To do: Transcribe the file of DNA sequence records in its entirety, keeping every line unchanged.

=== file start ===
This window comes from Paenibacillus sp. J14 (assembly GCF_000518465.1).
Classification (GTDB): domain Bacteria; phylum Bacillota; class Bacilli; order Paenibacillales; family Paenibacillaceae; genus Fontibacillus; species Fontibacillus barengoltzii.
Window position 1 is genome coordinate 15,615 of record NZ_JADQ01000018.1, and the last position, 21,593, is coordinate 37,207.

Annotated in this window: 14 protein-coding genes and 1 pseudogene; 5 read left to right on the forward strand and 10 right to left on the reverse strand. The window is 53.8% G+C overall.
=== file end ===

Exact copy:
This window comes from Paenibacillus sp. J14 (assembly GCF_000518465.1).
Classification (GTDB): domain Bacteria; phylum Bacillota; class Bacilli; order Paenibacillales; family Paenibacillaceae; genus Fontibacillus; species Fontibacillus barengoltzii.
Window position 1 is genome coordinate 15,615 of record NZ_JADQ01000018.1, and the last position, 21,593, is coordinate 37,207.

Annotated in this window: 14 protein-coding genes and 1 pseudogene; 5 read left to right on the forward strand and 10 right to left on the reverse strand. The window is 53.8% G+C overall.